How about praying for Governor Christie to die?

TRENTON, N.J. — A teacher union’s memo hinting that New Jersey’s governor should die has escalated a war of words in a state already squabbling about public schools and how much they cost.

The memo from the Bergen County Education Association to its locals reads in part: “Dear Lord this year you have taken away my favorite actor, Patrick Swayze, my favorite actress, Farrah Fawcett, my favorite singer, Michael Jackson, and my favorite salesman, Billy Mays. I just wanted to let you know that Chris Christie is my favorite governor.”

Christie doesn’t care.  He knows these people are vile, loathsome, and hateful, and that they are selfish, greedy, little Marxist commissars who demand that the system keep paying them top benefits in their cushy 180-day-a-year jobs even as the people reel from high taxes and unemployment.

Here’s Christie on video confronting a teacher.  It’s edited for mainline media news consumption, but Christie still manages to shine through:

I love that exchange.  Teacher: “Bitch bitch bitch, whine whine whine.”  Christie: “Then quit.”

Politico has a brief write-up of the encounter:

New Jersey GOP Gov. Chris Christie told a disgruntled teacher that if she doesn’t like the pay, she doesn’t “have to do it.”

Christie was speaking to a small crowd in a church gymnasium in Rutherford on Tuesday when the Bergen County Record caught the exchange between Kearny teacher Rita Wilson and the governor.

Wilson claimed that if she were getting paid only three dollars an hour for the 30 students she teaches, her salary would be $83,000 a year, a much higher sum than her current take.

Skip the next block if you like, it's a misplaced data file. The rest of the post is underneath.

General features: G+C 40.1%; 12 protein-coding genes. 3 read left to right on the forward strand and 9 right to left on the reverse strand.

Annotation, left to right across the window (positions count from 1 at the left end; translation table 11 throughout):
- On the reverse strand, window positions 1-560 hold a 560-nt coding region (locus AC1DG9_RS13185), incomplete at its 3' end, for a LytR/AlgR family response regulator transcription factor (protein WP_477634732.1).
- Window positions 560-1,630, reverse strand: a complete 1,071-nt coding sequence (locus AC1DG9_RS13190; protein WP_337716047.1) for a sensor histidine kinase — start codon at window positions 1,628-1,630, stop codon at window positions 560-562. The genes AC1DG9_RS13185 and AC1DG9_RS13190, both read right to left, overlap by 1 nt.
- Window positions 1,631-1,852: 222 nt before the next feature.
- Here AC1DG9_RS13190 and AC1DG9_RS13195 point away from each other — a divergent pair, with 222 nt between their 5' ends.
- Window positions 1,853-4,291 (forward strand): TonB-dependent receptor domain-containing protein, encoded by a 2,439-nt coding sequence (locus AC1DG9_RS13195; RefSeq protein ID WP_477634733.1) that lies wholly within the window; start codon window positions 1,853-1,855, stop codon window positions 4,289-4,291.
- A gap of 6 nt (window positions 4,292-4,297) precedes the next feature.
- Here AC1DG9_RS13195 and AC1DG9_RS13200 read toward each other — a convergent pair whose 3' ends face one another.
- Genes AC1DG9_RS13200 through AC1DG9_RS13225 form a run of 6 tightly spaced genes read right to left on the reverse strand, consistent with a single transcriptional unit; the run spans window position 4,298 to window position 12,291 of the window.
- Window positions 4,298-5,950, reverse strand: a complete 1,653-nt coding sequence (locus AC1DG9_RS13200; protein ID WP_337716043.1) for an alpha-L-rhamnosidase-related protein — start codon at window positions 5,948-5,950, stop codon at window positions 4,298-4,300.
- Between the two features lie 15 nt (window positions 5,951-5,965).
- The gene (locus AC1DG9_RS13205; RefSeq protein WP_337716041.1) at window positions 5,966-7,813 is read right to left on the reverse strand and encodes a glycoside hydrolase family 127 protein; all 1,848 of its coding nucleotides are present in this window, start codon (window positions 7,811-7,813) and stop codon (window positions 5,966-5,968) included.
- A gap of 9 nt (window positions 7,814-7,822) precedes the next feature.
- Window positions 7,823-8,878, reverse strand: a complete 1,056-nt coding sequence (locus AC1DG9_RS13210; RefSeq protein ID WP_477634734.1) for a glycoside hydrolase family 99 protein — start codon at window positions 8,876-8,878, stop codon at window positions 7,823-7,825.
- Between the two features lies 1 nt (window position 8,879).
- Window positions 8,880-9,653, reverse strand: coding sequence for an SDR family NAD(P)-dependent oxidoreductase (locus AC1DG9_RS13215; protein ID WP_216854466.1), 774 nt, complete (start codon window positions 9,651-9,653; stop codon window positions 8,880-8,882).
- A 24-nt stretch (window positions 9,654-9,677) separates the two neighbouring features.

“You’re getting more than that if you include the cost of your benefits,” Christie pointed out.

The teacher responded by saying that she has a master’s degree and that her current salary isn’t compensating her for the value of her higher education as well as her experience.

To that, the governor responded: “Well, you know then that you don’t have to do it.

What doesn’t come out of this exchange is something that Chris Christie couldn’t have known: that Rutherford teacher Rita O’Neil Wilson actually makes $86,389 a year for her 180-day-a-year job, according to the records.  Like all liberals, she lied.  Like all liberals, she couldn’t even come up with an example that actually worked to attack the already-way-too-generous system.

Stop and think about this teacher’s demented, pathologically entitlement-minded demand for $3 an hour per student.  Where in the world does this “$3 an hour per child” mentality come from???  Say that she were teaching 15 students, and then started teaching thirty: did she actually double her work load?  Does she now spend twice the time preparing her lessons?  Of course not.  This woman is making $86,000 a year for a 180-day-a-year job.  And she thinks she should collect more because of some $3 an hour per kid figure some liberal loon pulled out of her butt?  I don’t think so.

But I’d take her up on her offer and have her teach just ONE kid at $3 an hour.  Because if you should get $3 an hour for thirty kids, you should get $4 an hour for one kid.  And that way she’d only get to destroy only one kid’s life through her socialist indoctrination.  Maybe after she left New Jersey could hire a less whiny and less self-centered teacher in her place, who would actually be delighted to teach children 180 days a year for over $86 grand.